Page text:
An Epic Holy Week

Mexico City

Mexico country of traditions and catholic festivities can not be an exception

Mexico is a country of traditions. Though many of them date back thousands of years and come from the pre-Hispanic world, some were more recently born or are the result of a historical fusion of European and Indigenous cultures. Nevertheless, few of them generate more devotion among people than the one that takes place during the Holy week in Iztapalapa, one of the 16 boroughs of Mexico City.


In the centuries when the Spanish crown ruled in Mexican territory (1521-1821), the Catholic Church had the mission of evangelizing the enormous Indigenous population. The missioners used short plays in order to attract people’s attention and explain the Bible’s passages. They dramatized different scenes and involved people in these performances in order to generate real emotions. 

Photo credit: Esther González Jacques

The dramatization of biblical scenes remains to this day and its biggest representation is the Passion of Jesus Christ organized by eight neighborhoods of Iztapalapa (commonly named “the Passion of Iztapalapa”).The legend says that in 1833 Mexico City faced a devastating plague of cholera that killed more than 14 thousand people in Iztapalapa in less than a year. The terrified inhabitants prayed to their miraculous religious image: the Lord of the small cave (Señor de la Cuevita). They offered to organize a mass every year if he stopped the disease. In a couple of days, the plague ceased and the population stuck to their word and celebrated the annual mass in gratitude. In 1843 the festivity changed from an ordinary mass to the recreation of the biblical passage of the Passion of Christ; since then, the tradition continues.

Nowadays, thousands of people participate in this dramatization. Every year, a formal Committee, composed of representatives of Iztapalapa’s eight neighborhoods, launches a casting call in order to distribute the main roles, such as Mary the Virgin, the Nazarenes, the Jews, the Romans, etc. Despite strict requirements –such as being a strong single man able to carry a 90 kg wooden cross through all the neighborhoods under the sun, having catholic parents, being from Iztapalapa, and generally resembling the character- the role of Jesus remains the most coveted.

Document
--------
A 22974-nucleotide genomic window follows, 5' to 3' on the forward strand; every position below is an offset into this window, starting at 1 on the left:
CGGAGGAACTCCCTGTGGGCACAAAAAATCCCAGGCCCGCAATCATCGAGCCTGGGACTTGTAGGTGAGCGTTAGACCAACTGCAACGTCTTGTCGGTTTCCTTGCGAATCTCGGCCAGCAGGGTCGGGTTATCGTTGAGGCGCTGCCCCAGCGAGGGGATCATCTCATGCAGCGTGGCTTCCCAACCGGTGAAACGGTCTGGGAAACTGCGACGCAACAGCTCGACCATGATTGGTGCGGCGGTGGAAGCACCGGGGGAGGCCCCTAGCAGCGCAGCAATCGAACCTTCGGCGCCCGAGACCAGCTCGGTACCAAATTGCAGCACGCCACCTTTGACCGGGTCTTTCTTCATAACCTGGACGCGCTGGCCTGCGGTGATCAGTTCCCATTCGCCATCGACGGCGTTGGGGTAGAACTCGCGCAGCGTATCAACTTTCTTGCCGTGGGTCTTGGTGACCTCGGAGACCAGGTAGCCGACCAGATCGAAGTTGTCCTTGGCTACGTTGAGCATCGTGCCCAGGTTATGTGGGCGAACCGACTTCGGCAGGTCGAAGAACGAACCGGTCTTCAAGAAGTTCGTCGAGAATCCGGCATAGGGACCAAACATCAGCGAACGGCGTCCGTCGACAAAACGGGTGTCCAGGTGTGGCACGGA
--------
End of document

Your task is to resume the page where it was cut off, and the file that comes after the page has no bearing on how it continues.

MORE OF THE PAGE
Photo credit: Esther González Jacques

The organizers and actors prepare everything during the whole year. Wigs, costumes, stages, crosses, whips, scripts… every single detail is supervised meticulously. The actors start rehearsing more than three months before and local authorities also participate by providing the means to ensure security: hundreds of policemen, street cameras, police cars, ambulances, etc. As it is the second biggest religious celebration of the country (just after the day of the Mexican Virgin of Guadalupe), everything has to be ready in order to receive more than 2 million visitors in a one-week period. 


Iztapalapa is the most populated borough of Mexico City (almost 1.9 million people live there) and according to the last census, Catholicism is professed by 84% of Mexicans. Thus, it is not shocking to see that the Passion of Iztapalapa gathers together so many people per year. Although at its origin the celebration was just a local tradition derived from a local experience, in the second half of the 20th century this massive dramatization of the Passion garnered national and international attention and thousands of tourists started arriving to witness one of the biggest street plays of the world.

Photo credit: Esther González Jacques

Even if you are not Catholic or religious at all, we definitely recommend you to come and see this centennial tradition born from the people’s faith and kept for its social impact. This spectacle was declared cultural heritage by the City Hall in 2012 and is waiting to be declared world’s cultural heritage by UNESCO in order to guarantee its preservation.

If you decide to come and see it, you must take into account that this is the warmest season of the year, hence you must dress in comfortable and light clothing (preferably in white), wear a hat or a cap, use a lot of sunscreen, carry liquids with you and take just the necessary belongings (even though there is going to be a huge security operative, you do not want to deal with pickpockets or other stressful episodes).

In addition, we must say that during the Holy week, Mexico City gets peaceful and enjoyable. Thursday and Friday of that week are days off, for which many locals take the opportunity to travel to the nearest beaches or touristic destinations. Therefore, you will find an almost empty, unpolluted, and quiet city, with very little traffic jams. Besides, all the museums and touristic venues are preparing many activities and surprises for these days so you will have thousands of sightseeing options.

With no hesitation, we can say that Mexico City is among the best choices of the world to spend the Holy week. Now, we dare you to come and discover it.


Photo credit: Esther González Jacques